Just as Jaws made you scared of sharks and Ringu made you fear the phone, The Void is here to forever stoke your paranoia about … triangles. No, not the musical instruments: the actual three-sided shapes, as manifested either on the face coverings of hooded cultists or spray-painted on a random door to Hell.
Making a virtue of its sparse cast, The Void offers us an eerily empty hospital, minimally staffed in preparation for its relocation to a newer building. On this night, it's also surrounded by those cultists, and periodically burps forth giant misshapen creatures and possible demigods -- all with malevolent intentions -- from hidden corridors and dimensions. The H.P. Lovecraft and Clive Barker shades are strong with this one.
Can a junkie criminal, two misanthropic vigilantes, a nurse, a trainee, a rookie cop, a grizzled vet, a pregnant girl, her grandfather and a deranged old doctor work out their differences and survive the night? Do the Terrence Malick–y hallucinations of outer space and other worlds mean something? Will there be a sequel tease for something much bigger-budget that probably can't happen in this movie? Co-writers/directors Jeremy Gillespie and Steven Kostanski (an assistant art director and special makeup effects artist, respectively, on Suicide Squad and TV's Hannibal) will keep you watching to find out, as the twisty story and imaginative monsters are enough to overcome the relatively humdrum leads (Larry Fessenden, for one, would've sprung for at least one familiar character actor to do a day's work).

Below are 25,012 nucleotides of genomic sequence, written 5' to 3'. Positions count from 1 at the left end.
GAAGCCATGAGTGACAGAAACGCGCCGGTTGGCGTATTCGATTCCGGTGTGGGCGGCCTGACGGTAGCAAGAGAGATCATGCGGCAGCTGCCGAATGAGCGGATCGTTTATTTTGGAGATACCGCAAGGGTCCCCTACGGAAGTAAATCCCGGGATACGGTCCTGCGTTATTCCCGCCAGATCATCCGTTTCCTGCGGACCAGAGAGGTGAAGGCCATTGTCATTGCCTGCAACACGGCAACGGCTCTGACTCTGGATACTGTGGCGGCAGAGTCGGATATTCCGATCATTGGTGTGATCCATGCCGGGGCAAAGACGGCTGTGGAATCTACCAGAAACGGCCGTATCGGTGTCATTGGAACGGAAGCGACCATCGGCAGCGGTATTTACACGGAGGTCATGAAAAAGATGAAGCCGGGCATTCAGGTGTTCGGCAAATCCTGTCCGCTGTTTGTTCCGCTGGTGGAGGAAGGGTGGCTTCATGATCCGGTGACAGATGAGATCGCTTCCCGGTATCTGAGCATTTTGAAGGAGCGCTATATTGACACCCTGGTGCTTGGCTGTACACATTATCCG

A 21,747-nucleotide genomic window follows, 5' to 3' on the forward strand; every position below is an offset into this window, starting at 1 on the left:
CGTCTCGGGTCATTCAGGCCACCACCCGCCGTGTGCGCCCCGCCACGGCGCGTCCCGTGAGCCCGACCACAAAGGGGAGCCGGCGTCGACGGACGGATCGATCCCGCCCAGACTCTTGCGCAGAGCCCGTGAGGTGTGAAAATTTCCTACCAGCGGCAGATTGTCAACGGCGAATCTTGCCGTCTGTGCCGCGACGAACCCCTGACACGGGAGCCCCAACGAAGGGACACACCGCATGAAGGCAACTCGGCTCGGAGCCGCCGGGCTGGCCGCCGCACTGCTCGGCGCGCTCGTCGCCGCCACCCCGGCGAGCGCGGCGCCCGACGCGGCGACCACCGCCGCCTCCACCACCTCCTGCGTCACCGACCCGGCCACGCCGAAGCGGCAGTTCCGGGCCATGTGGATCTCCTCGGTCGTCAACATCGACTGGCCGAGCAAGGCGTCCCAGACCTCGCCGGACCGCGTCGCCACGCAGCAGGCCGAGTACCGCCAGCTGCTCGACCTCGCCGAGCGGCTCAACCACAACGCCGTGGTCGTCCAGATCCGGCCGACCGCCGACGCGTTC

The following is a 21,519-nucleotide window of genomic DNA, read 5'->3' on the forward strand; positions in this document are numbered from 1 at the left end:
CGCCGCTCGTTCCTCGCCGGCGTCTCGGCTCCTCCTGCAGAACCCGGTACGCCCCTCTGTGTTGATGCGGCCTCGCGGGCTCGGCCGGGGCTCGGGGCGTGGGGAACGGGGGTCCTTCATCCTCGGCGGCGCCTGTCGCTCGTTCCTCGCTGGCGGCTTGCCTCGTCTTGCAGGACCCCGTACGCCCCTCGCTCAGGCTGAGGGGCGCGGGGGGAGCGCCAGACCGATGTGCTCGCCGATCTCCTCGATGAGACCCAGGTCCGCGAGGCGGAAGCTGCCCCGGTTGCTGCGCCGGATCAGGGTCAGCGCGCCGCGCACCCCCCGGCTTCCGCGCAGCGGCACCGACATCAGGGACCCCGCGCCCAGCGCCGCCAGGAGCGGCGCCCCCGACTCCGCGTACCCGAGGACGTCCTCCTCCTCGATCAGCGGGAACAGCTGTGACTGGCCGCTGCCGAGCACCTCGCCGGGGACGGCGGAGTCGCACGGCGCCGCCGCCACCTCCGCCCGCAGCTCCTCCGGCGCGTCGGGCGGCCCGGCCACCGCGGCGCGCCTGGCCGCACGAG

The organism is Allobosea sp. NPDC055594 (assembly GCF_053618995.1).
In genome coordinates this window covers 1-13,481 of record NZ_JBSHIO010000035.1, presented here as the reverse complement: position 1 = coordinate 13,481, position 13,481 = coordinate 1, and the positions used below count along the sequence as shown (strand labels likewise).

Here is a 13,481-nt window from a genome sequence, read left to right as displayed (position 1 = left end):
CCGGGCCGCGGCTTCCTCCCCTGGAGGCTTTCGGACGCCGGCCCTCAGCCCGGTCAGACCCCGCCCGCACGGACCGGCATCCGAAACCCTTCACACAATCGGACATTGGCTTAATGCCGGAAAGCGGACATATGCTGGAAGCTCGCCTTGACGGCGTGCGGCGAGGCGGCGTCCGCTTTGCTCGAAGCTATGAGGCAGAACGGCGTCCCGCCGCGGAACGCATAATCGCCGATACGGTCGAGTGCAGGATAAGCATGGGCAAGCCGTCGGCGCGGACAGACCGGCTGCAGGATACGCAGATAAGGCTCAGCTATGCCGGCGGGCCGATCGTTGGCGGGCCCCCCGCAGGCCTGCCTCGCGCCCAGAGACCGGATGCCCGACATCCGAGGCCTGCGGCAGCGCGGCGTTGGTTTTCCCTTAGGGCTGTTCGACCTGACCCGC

In the '80s, released widely in theaters, The Void could have been a franchise-starter. It'll probably be harder to find today, but it rewards the effort.